I did not find this scary, well, in fact I lie, I did at the age of seven where I accidentally watched five minutes with my grandmother, before she realised what it was! But now, watching it fully and being able to appreciate its brilliance, this film makes you think long and hard, especially as I am not atheist. And entirely by the way, watching this film if you have any belief in God, then it is best not to take it seriously as it is terrifying. I am not decided about religion and I watched it not as a scary film, but a tragedy. Regan, played by Linda Blair (who is alive and well if anyone has heard the rumour she killed herself after filming it) and an array of other cast, bring the ideas behind the Devil to life. If you laugh through this film I think you are denying your true understanding of it as in no way is it funny, it is horrific to see how the Devil forces the girl to some controversial things, still controversial today, come to that. Being 16, I still have a lot left to understand about how the world works, but it is still enough to make you realise how precious life is, and I assume when you are older to respect the film even more. It is one of those films that sticks with you for a long time, one that you will never forget, and if you are in a thinking mood you can go to it to question the motives of living things.

The music, Mike Oldfield's 'Tubular Bells' makes a recurring rendition in your mind as the eeriness of the story evolves. The most shocking scene is where the priest enters the room and sees his sick mother in the place where Regan should be; the clever change in colour makes it all the more startling. Many refer to the more famous parts, like the 360-degree turn of the head, but its fame makes it less scary. Another upsetting scenes is where Regan has not been possessed fully, but is being flung about on her bed as she screams for her mother, this is emotive and therefore scary as it is not so far from reality. I wont give away any more parts of the film, as you must enjoy it for yourself.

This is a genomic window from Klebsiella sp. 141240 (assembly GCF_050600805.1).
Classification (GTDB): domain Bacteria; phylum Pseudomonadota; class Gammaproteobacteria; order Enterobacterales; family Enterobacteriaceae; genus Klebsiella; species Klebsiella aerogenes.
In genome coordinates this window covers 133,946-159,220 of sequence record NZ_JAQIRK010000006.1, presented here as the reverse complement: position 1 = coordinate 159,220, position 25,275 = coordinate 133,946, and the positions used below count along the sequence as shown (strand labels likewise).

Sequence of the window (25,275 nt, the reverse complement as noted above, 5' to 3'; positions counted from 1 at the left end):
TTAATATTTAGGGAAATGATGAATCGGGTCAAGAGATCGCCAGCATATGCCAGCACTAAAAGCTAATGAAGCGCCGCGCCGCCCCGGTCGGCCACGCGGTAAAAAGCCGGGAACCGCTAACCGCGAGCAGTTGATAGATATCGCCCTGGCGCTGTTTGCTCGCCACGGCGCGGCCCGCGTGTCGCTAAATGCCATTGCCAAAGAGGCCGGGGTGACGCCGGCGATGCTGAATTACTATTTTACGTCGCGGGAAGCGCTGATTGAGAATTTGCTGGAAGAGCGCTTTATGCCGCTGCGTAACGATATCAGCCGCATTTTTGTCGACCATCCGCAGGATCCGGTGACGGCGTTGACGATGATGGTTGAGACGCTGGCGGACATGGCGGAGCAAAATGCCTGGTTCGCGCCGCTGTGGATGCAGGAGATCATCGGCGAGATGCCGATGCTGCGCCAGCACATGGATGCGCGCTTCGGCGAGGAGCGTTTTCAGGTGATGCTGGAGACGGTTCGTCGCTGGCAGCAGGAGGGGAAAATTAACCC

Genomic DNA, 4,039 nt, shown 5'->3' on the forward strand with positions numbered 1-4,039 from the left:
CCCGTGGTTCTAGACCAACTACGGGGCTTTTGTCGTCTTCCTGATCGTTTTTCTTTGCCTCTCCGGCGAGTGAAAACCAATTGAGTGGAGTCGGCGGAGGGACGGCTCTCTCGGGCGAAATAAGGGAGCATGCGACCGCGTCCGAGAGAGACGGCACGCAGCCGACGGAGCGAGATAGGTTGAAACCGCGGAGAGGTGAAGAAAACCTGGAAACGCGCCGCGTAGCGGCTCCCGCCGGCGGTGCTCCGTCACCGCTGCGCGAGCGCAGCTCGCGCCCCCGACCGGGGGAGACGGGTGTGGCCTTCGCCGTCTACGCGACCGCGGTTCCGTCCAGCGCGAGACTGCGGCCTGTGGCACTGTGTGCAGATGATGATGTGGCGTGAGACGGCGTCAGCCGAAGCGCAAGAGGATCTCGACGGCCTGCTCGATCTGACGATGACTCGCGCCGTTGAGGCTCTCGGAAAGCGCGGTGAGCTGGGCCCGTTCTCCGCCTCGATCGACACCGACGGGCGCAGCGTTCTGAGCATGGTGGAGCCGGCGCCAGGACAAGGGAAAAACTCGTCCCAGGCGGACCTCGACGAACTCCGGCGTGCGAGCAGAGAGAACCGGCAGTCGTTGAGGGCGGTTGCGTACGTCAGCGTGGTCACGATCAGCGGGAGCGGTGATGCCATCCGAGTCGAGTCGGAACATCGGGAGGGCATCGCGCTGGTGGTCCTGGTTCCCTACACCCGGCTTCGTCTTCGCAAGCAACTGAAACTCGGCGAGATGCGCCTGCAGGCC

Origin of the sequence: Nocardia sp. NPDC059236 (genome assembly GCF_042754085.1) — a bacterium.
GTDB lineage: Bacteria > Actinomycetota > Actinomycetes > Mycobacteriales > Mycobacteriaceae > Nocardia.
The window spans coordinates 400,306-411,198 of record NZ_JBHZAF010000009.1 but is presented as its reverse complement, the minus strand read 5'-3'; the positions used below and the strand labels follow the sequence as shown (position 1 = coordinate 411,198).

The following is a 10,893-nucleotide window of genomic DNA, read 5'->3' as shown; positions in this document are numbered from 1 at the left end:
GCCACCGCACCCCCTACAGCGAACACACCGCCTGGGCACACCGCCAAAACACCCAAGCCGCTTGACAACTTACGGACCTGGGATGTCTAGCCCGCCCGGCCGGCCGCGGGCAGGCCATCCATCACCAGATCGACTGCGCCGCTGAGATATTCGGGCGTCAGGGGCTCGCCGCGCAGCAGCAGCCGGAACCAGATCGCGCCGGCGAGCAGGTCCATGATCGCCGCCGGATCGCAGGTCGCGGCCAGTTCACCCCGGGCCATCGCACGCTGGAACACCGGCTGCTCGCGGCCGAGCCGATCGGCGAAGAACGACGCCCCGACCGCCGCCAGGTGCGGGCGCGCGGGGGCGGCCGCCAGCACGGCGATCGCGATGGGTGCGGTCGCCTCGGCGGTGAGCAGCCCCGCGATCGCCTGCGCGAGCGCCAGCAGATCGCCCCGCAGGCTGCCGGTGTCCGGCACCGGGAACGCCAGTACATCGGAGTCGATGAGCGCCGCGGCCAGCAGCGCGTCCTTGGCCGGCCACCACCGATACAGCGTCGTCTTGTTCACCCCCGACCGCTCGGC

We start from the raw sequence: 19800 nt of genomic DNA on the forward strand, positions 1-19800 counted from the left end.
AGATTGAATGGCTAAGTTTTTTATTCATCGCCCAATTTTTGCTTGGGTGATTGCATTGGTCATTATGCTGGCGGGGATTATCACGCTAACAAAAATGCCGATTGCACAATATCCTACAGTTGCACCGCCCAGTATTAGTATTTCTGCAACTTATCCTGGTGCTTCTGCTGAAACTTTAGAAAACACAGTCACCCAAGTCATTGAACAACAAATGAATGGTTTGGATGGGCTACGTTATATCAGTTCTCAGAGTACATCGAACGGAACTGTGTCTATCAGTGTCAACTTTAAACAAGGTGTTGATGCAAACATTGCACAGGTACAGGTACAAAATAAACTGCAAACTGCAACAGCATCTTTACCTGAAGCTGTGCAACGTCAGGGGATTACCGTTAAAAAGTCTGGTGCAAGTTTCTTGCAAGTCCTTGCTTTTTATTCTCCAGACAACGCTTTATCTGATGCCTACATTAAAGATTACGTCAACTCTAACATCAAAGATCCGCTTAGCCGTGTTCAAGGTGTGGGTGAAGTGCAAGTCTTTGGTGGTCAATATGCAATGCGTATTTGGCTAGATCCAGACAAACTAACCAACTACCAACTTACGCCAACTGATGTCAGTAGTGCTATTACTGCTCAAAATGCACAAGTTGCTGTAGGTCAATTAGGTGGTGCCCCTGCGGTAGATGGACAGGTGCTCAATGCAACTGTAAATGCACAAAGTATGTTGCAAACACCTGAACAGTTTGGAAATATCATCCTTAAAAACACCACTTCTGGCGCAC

It is a masterpiece, beautiful in idea and visually, if ever you get the chance to watch it then watch it, the trouble is, today's society doesn't appreciate it as apparently gore is scary and all the horrors that come out today are filled with it, so if you have an appreciation for adrenaline, then go to the oldies.
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13 of 14 people found the following review helpful
on 12 July 2006
Without question The Exorcist has to be the definitive horror movie, if you only get to watch one horror film in your whole life make sure this is it.

I've seen alot of horror over the years but I can honestly say that only The Exorcist has everything, a chilling story based on true life events (the real facts of which are yet to be fully uncovered), stomach turning special effects, brilliant acting and of course features the ultimate villain: The Devil.

The reason I titled this review "Perfect Horror" is because that's what this movie is. Even if you don't look at The Exorcist as a horror movie but instead study the film for what it really is you'll inevitably find that this is movie perfection. The casting is spot on, personally I can't imagine anybody but Linda Blair playing the possessed character of Reagan. All of the characters are well rounded and interesting, Father Karras (played by Jason Miller) being one of the more memorable as he battles with his own personal torment resulting from the death of his mother. The makeup and special effects are excellent and very cleverly done, making the young girl's gruelling ordeal all the more believable.